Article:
# 4 – La Villa Strangiato
(An exercise in Self-Indulgence): And with A Farewell to Kings comes the 1978 follow-up record, Hemispheres. This lovely instrumental really signified the band as an unstoppable force who could manufacture the most complicated rock compositions blended with intellectual key changes, progressions, guitar solos, bass riffs, and alien percussion that could never be emulated. The second half of the song with that James Bond-esque riff really seasons the instrumental with that much-needed zest. One of our favorite Rush Songs of all time.
# 3 – Closer to the Heart
If there’s one thing that can be said about this Rush song, is that it’s quite incendiary for being as short as it is; it really leaves an impression on you. With its intricate acoustic guitar work, inspirational lyrics, and Geddy Lee’s always powerful howls, Closer to the Heart is one of the bands shining moments, and it really modifies A Farewell to Kings into the classic that it is.
# 2 – Limelight
When Moving Pictures hit the scene in 1981, Rush was now international superstars; with Rush songs like Tom Sawyer and this one, how could they not be? Limelight is an incredible rock song because it’s not only radio-friendly, but it also has a message that can resonate with the listener. Yes, it’s about the pressures of fame, but it deals with the alienation and false pretenses of what stardom truly is, and it turns into something quite sad.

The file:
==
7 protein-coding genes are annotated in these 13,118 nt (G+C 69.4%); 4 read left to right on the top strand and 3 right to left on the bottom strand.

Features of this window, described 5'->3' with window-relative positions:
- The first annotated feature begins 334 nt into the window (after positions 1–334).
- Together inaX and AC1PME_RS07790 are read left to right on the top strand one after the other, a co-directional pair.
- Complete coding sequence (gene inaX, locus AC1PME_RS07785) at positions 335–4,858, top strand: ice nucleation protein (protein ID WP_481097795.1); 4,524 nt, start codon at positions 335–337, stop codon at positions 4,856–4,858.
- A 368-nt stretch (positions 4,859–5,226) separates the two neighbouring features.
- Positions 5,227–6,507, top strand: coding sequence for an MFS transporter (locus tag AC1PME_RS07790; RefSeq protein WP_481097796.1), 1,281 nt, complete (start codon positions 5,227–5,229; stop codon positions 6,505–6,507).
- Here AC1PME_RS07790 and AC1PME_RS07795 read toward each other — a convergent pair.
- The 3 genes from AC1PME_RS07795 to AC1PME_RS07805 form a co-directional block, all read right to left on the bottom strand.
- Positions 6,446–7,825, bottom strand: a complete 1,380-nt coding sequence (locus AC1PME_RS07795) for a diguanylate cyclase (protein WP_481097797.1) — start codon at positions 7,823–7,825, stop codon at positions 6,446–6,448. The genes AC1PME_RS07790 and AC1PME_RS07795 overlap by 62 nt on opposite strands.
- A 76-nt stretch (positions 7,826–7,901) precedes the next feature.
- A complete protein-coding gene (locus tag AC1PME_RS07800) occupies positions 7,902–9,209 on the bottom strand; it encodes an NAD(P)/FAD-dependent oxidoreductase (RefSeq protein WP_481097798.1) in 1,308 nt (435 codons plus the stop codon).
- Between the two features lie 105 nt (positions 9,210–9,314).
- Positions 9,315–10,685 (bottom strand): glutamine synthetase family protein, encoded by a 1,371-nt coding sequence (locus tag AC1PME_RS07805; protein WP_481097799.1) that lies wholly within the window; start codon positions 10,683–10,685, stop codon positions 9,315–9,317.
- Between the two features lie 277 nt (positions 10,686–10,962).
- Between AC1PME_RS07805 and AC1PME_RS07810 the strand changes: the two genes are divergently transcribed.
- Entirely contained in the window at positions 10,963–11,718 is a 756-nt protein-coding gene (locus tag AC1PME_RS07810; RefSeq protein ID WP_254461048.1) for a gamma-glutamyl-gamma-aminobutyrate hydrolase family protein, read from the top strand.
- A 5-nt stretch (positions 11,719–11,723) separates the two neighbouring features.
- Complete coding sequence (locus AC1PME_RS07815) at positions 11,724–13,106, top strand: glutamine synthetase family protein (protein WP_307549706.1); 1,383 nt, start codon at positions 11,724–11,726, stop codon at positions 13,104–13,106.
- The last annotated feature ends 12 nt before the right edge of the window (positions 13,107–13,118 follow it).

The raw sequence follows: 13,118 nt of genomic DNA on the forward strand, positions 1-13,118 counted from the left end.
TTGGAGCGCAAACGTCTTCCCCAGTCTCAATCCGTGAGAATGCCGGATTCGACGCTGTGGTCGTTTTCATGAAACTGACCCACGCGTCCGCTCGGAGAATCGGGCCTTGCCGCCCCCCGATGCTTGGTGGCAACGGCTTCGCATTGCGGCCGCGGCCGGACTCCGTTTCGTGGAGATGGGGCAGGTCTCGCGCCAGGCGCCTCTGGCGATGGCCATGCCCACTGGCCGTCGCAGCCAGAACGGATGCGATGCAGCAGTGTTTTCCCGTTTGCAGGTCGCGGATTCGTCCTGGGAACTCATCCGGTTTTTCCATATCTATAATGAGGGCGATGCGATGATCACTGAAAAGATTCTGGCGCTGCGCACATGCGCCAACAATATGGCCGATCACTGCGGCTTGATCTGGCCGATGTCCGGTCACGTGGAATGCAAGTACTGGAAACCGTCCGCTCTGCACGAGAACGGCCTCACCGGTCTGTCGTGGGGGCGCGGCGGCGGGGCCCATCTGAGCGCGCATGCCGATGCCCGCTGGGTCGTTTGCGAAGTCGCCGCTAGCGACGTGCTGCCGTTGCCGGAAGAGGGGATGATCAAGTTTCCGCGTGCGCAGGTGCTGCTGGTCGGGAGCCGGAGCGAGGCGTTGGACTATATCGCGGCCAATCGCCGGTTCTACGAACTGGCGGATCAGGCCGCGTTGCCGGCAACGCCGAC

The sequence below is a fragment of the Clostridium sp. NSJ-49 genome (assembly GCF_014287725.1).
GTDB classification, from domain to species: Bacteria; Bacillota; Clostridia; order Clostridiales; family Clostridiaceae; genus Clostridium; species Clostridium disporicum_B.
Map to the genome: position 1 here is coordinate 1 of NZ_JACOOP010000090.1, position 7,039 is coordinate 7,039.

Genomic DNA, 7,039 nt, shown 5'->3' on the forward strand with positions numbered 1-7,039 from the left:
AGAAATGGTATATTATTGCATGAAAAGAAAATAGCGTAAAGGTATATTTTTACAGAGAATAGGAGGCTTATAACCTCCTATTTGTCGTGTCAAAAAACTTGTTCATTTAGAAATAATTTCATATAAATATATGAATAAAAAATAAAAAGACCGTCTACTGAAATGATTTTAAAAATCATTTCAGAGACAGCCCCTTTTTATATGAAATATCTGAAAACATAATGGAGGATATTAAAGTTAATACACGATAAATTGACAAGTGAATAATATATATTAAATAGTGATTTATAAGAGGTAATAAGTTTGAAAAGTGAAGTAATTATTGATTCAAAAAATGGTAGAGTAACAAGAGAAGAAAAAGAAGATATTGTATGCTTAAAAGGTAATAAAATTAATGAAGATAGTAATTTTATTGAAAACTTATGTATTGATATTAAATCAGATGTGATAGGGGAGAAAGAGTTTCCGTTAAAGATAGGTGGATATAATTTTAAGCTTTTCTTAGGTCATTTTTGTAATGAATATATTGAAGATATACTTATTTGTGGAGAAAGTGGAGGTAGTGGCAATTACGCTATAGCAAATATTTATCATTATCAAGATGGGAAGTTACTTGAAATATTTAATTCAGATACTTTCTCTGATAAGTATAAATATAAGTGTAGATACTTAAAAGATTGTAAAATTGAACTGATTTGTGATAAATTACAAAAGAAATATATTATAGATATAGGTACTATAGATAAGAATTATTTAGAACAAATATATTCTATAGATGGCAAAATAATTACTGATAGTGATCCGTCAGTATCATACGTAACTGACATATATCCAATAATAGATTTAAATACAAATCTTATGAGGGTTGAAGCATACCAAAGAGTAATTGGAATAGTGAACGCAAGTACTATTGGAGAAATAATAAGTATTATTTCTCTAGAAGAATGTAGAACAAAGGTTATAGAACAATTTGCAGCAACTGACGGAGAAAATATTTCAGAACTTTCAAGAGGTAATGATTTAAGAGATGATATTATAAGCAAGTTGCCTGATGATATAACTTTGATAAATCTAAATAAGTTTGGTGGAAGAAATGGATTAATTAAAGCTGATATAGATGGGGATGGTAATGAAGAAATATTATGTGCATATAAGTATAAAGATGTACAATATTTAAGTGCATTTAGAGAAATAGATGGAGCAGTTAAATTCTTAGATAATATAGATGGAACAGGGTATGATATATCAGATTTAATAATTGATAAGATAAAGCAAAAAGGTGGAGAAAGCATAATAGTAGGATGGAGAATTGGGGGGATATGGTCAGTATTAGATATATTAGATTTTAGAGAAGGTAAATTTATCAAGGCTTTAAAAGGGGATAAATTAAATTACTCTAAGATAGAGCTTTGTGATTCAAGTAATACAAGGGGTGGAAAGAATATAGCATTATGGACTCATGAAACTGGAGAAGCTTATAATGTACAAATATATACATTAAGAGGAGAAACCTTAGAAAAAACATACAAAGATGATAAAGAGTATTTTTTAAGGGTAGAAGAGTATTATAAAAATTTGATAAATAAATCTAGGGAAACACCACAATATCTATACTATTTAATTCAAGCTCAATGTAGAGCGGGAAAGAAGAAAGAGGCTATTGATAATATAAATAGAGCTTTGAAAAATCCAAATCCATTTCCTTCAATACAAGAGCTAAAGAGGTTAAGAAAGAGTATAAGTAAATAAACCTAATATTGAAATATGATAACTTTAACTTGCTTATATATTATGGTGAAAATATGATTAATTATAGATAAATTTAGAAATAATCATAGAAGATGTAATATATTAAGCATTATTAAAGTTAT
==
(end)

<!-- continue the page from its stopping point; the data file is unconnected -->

# 1 – 2112
If you have yet to listen to their 1976 magnum opus, 2112, please go out and do so, because it really is a life-changing experience; a record like that really opens up your eyes up to an entire new world of music. The album as a whole is nothing short of amazing, but if there’s one song that sums up Rush as a band, it’s the self-titled, twenty-minute suite that takes up side one of the record. It’s worth noting that Neil Peart wrote most of the lyrics over the course of the band’s career, and here he’s at his most adventurous, philosophical, pensive, and dream-like; adopting influence from Ayn Rand’s book, Anthem.
The song’s broken up into seven individual sections: Overture, The Temples of Syrinx, Discovery, Presentation, Oracle: The Dream, Soliloquy, and Grand Finale. Each musical vignette has a style all its own that sews the prodigious suite together by the finest thread, and makes it, bar none, one of the finest examples of a prog rock pièce de ré·sis·tance, and easily Rush’s greatest song and our No. 1 choice on our Top 10 Rush Songs list.